A Comparison of Special Focus Facilities Enrolled in the Program for 30 Months or Longer with Program Alternates

2.50
Hdl Handle:
http://hdl.handle.net/10755/160803
Type:
Presentation
Title:
A Comparison of Special Focus Facilities Enrolled in the Program for 30 Months or Longer with Program Alternates
Abstract:
A Comparison of Special Focus Facilities Enrolled in the Program for 30 Months or Longer with Program Alternates
Conference Sponsor:Midwest Nursing Research Society
Conference Year:2009
Author:Krause, Melanie, MS, RN
P.I. Institution Name:University of Wisconsin-Madison
Title:School of Nursing
Contact Address:Box 2455, Clinical Sciences Center, K6, 600 Highland Avenue, Madison, WI, 53792, USA
Contact Telephone:262-325-0174
Co-Authors:M.R. Krause, School of Nursing, University of Wisconsin-Madison, Madison, WI;
Nurses have a pivotal role for ensuring quality of care in NHs. However, quality problems persistent in some poorly performing NHs. The Special Focus Facility (SFF) Program is a federal initiative aiming to improve nursing care in a subset of poor performing NHs by increasing the number of annual surveys and sanctions for poor care. Nursing homes are expected to complete the SFF program requirements within 18 months or risk termination of provider agreements. Little is known about the particular types of nursing care problems that exist in persistently poor performing facilities. The purpose of this study was to compare SFFs that were unable to complete SFF program requirements for an extended period (30 months or longer; referred to as SFFs 30+) with non-enrolled NHs (referred to as program alternates). The analysis was guided by the policy priorities of the Centers for Medicare and Medicaid Services. Descriptive statistics about facility characteristics and survey results were calculated for all 55 SFFs 30+ and 587 program alternates. Overall survey results, changes in survey results over time and sanctions for noncompliance with federal care standards were compared for both groups. This research illustrates that there is considerable consistency over time in the types of nursing care problems in poor performing NHs, but that proportionally fewer SFFs 30+ experienced these problems over time. Future research should examine nurses' barriers to maintaining and strategies for promoting compliance with federal care standards in poor performing nursing homes. Because nurses serve as important leaders within NHs, more attention should be directed empowering nurses to lead practice change and quality improvement, especially in poor performing NHs.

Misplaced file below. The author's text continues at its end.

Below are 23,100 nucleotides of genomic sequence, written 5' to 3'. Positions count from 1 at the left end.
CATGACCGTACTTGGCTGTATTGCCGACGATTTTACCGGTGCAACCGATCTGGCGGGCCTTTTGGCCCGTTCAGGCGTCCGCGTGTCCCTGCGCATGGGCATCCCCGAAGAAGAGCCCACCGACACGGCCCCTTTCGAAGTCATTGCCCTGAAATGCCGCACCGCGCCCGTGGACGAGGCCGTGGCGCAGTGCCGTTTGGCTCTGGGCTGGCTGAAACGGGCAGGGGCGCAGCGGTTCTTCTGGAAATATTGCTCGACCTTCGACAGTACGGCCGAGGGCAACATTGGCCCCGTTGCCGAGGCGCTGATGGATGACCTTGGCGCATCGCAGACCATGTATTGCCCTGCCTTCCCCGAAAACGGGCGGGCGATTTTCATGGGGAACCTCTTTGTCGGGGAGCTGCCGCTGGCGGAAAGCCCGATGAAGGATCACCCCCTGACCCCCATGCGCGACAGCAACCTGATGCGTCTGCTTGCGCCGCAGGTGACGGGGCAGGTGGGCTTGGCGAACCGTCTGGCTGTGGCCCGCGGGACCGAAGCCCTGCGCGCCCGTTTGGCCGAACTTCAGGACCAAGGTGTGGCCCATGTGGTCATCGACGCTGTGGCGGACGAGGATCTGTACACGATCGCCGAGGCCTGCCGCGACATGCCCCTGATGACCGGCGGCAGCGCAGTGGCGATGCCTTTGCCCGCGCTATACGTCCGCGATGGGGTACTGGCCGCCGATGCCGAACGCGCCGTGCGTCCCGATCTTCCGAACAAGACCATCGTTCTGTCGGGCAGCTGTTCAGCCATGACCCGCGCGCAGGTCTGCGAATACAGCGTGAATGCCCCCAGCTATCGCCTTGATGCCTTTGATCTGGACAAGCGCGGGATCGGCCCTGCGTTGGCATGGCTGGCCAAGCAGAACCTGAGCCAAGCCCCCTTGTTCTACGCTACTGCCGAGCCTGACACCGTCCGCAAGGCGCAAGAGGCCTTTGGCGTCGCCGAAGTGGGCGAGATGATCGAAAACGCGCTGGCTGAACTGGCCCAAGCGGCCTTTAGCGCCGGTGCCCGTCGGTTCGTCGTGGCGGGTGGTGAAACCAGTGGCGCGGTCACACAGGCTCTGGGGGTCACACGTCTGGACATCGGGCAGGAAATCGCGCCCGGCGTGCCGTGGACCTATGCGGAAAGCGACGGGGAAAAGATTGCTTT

Repository Posting Date:
26-Oct-2011
Date of Publication:
17-Oct-2011
Sponsors:
Midwest Nursing Research Society

Full metadata record

DC FieldValue Language
dc.typePresentationen_GB
dc.titleA Comparison of Special Focus Facilities Enrolled in the Program for 30 Months or Longer with Program Alternatesen_GB
dc.identifier.urihttp://hdl.handle.net/10755/160803-